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I've run into some homework trouble and could use a little help. Here is the question I'm having trouble with:

"Let there be two bounded sequences $\left(a_{n}\right)_{n=1}^{\infty}$ and $ \left(b_{n}\right)_{n=1}^{\infty}$

Show that there exists a strictly monotonically increasing sequence of indexes: $ \left(n_{k}\right)_{k=1}^{\infty} $ in $ \mathbb{N} $ such that both subsequences $\left(a_{n_{k}}\right)_{k=1}^{\infty} $ and $ \left(b_{n_{k}}\right)_{k=1}^{\infty} $ converge."

OK so I know that from the Bolzano–Weierstrass theorem both sequences $\left(a_{n}\right)_{n=1}^{\infty}$ and $ \left(b_{n}\right)_{n=1}^{\infty}$ have some subsequence that converges.

Intuitively I think that the main index sequence should comprise of some kind of combination or union of two different index sequences for two different converging subsequences one for the sequence $\left(a_{n}\right)_{n=1}^{\infty}$ and one for $ \left(b_{n}\right)_{n=1}^{\infty}$

Problem is, I'm stuck, and not sure that my direction is correct (I've tried proving it several times but it fails after I assume something that isn't necessarily correct)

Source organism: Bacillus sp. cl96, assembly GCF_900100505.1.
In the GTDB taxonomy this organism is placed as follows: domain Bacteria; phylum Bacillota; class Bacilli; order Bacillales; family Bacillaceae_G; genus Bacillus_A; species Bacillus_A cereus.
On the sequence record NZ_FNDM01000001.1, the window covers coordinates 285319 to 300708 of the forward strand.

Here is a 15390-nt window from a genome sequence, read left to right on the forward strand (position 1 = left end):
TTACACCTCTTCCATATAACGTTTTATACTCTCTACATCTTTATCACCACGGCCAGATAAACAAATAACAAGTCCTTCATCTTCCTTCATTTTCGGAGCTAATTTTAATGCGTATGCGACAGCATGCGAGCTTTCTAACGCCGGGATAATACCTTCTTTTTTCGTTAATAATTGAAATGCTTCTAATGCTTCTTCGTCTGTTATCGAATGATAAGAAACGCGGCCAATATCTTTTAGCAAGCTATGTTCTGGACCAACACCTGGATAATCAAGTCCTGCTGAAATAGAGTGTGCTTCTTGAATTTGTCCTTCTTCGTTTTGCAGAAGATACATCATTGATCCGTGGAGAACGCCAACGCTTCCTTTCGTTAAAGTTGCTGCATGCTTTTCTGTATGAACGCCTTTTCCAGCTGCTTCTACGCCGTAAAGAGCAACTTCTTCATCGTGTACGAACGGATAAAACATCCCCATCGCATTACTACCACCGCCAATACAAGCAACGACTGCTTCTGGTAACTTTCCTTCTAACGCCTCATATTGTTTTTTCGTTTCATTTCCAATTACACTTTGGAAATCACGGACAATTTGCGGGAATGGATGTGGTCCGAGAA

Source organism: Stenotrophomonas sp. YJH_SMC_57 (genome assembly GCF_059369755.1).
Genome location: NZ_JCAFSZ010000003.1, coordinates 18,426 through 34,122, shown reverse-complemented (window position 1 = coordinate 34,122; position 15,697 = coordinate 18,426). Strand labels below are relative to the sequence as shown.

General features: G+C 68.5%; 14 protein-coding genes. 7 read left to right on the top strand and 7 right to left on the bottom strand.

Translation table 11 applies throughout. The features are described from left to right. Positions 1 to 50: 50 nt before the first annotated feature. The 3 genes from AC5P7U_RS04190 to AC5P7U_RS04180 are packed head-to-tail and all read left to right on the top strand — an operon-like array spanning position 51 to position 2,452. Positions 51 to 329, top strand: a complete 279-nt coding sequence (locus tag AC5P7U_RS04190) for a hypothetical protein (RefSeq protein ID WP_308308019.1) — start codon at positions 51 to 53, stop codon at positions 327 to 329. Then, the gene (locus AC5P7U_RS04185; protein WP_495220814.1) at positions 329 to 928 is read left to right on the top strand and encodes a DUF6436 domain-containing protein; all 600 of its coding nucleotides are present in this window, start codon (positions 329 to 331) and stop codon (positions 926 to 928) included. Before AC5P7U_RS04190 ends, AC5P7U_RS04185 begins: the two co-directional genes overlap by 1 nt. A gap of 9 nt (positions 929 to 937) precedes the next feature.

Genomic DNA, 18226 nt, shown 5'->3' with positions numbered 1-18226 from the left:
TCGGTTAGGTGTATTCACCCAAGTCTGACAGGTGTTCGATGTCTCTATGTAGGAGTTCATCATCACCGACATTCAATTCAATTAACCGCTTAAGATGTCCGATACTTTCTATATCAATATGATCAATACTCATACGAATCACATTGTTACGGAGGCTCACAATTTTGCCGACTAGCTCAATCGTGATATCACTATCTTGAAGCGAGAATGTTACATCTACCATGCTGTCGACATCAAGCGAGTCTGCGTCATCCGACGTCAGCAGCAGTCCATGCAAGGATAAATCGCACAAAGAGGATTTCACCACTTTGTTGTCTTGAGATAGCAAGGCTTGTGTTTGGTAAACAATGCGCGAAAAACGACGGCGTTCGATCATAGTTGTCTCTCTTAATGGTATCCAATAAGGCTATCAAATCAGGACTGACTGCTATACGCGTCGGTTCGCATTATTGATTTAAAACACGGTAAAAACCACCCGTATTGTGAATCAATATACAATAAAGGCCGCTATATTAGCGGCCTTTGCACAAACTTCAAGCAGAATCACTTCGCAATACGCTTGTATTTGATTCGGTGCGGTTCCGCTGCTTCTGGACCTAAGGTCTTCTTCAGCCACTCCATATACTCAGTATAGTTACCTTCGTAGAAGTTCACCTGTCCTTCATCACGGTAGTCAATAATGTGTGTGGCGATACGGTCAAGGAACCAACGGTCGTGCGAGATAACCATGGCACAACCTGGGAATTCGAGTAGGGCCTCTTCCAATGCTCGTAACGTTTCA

Any hints and help is greatly appreaciated!

Thanks

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Hint: $(a_n,b_n)$ is bounded. –  xavierm02 Dec 6 '13 at 17:35

2 Answers 2

up vote 6 down vote accepted

Hint: There is a subsequence of the $a_i$ that converges. Look for a subsequence of this subsequence that will deal with the $b_i$ part.

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Ahh very nice this together with Henry's answer below makes things look really really simple and elegant. Thank you very much! –  user475680 Dec 6 '13 at 18:29

Neither a union nor an intersection would work: with a union you might not have convergence, while with an intersection you might not have an infinite subsequence. Instead you could do somethink like:

  • Find an index $n_m$ on which a subsequence of $(a_n)$ converges, say $(a_{n_m})$.

  • Find a subindex $n_{m_j}$ of that first index on which $(b_{n_{m_j}})$ converges.

  • Then the subsubsequence of $(a_{n_{m_j}})$ also converges using the second subindex $n_{m_j}$ with $k=m_j$.

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Thank you! This is a really nice proof :) I guess I was just over thinking it –  user475680 Dec 6 '13 at 18:30

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